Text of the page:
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What would a homeless shelter operated by The Guardians Foundation look like? The organization pledges long-term support for people and ‘not a warehouse’

The organization in position to operate Spokane’s newest homeless shelter is pledging to help people beyond providing a place to sleep.

“This will not be a warehouse for people,” said Michael Shaw, founder and CEO of The Guardians Foundation, the city administration’s likely recommended pick to run a new shelter on East Trent Avenue. “We’re going to be actively engaged in getting these folks moved in the direction that they need to go. They’re not going to be warehoused.”

A public hearing on the temporary zoning change allowing homeless shelters and other community services to exist in heavy industrial zones is slated for Monday’s Spokane City Council meeting, a change needed to allow the shelter to operate.

The City Council approved the interim zoning change in May. It is scheduled to stay in effect until Nov. 7 unless extended or canceled at a public hearing, according to the city.

The city has earmarked the warehouse, 4320 E. Trent Ave., as a 150- to 250-bed, low-barrier shelter capable of surge capacity and use in emergencies, like heat and smoke. As a low-barrier shelter, East Trent would not require certain qualifications like criminal background checks, sobriety or identification.

The city is hoping to open the shelter around the start of August.

Although the Guardians Foundation is the top choice of city administrators to run the shelter, the pick still must be approved by the City Council.

According to the Guardians’ proposal to operate the shelter, the organization employs a team dedicated to identifying and offering assistance with barriers residents face toward long-term, stable housing.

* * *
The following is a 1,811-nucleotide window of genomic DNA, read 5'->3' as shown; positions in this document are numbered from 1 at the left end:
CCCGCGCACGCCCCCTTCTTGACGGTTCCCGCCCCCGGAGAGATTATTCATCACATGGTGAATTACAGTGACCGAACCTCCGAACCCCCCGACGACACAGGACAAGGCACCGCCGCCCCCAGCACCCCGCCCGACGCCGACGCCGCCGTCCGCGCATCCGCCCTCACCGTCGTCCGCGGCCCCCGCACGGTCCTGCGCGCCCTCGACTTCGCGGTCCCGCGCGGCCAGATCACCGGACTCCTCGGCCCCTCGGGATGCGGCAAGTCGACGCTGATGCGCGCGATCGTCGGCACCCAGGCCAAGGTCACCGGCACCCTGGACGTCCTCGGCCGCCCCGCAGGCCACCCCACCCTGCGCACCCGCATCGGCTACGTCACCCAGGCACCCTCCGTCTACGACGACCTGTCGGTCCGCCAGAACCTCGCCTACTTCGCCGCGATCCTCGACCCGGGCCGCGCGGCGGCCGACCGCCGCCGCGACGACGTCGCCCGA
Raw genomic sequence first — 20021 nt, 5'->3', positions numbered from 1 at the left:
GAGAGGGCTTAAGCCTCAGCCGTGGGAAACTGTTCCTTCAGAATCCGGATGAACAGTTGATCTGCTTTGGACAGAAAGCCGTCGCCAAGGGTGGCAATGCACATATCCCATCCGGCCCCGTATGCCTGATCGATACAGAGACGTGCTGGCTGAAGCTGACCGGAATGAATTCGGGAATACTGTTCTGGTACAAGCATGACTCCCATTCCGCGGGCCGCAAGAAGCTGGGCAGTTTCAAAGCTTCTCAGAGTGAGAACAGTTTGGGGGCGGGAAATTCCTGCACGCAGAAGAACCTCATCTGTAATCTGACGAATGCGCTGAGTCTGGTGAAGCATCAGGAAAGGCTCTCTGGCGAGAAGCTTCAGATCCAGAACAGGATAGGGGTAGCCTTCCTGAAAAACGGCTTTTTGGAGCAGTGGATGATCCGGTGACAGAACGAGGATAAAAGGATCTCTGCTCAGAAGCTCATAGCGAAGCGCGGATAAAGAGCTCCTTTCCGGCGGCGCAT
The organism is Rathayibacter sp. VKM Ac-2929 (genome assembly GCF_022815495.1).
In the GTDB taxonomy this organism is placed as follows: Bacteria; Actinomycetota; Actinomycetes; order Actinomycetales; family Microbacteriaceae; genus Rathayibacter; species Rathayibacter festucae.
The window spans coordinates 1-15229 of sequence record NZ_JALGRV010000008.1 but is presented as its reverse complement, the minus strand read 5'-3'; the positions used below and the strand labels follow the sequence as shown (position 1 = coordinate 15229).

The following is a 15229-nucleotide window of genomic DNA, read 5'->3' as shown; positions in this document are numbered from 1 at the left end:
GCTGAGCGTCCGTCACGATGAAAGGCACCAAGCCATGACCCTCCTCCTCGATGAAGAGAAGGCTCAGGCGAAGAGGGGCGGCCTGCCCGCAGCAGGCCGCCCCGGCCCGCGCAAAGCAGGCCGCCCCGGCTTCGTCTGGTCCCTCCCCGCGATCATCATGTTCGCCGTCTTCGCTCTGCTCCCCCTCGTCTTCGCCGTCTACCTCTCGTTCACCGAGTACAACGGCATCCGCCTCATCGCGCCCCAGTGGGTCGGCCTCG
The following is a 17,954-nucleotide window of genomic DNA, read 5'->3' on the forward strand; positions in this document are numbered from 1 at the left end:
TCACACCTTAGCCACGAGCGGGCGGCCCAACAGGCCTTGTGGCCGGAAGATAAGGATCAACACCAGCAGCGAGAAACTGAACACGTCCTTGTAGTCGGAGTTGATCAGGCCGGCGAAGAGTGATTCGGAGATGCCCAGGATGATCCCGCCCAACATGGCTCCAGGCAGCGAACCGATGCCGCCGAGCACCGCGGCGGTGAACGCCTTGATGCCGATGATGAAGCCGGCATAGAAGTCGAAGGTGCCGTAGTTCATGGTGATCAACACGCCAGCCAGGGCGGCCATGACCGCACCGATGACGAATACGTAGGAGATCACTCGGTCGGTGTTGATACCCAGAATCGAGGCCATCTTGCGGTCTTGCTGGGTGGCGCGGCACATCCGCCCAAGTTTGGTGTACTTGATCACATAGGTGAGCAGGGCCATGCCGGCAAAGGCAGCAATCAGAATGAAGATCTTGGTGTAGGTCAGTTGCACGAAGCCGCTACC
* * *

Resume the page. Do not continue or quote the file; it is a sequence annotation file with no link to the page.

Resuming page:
Shaw acknowledged there could be times when the focus on the long term may need to shift.

“Now, when we go into surges and emergency stuff where we’re over inundated – let’s say it goes up to 300 – yeah, some of that stuff’s going to taper off because we’re more in a crisis mode,” he continued, “but if our number is around 150-200, they’re going to get a lot of attention about how can we get you to where you need to be.”

At their latest meeting last month, council members approved a five-year lease agreement with Lawrence B. Stone Properties 4320, a limited liability corporation run by local developer Larry Stone. Stone declined to comment, deferring to the city as the lessee of the East Trent Avenue facility.

The Guardians Foundation already runs the city’s Cannon Street shelter.

Vying for the contract against Salvation Army Spokane, The Guardians proposal was the highest rated by the review committee that vetted proposals from potential facility operators.

In turn, the city has elected to go with the Salvation Army as the designated provider of services for the facility, such as case management and access to health and job training resources.

Another topic on the agenda for Monday’s meeting would require all future city-funded homeless service provider contracts to include a Good Neighbor Agreement, which are contracts used when homeless services are expanded into a community to help address and solve neighborhood concerns.

Some council members expressed concerns that the Salvation Army has historically not signed Good Neighbor Agreements. Salvation Army Maj. Ken Perrine declined to comment for this story, citing ongoing negotiations with the city.

The Cannon Street Shelter can house just under 100 people and is about 3,500 square feet, Shaw said.

“To go from 3,500 square feet to 33,000 square feet is just an absolute game changer,” he said. “You cannot describe the opportunities to do a better job when you’re not limited.”

The Guardians Foundation also was enlisted this past winter by the city to oversee a temporary warming shelter at the Spokane Convention Center. The warming center resulted in a reported tens of thousands of dollars in damage to the convention center in just two weeks.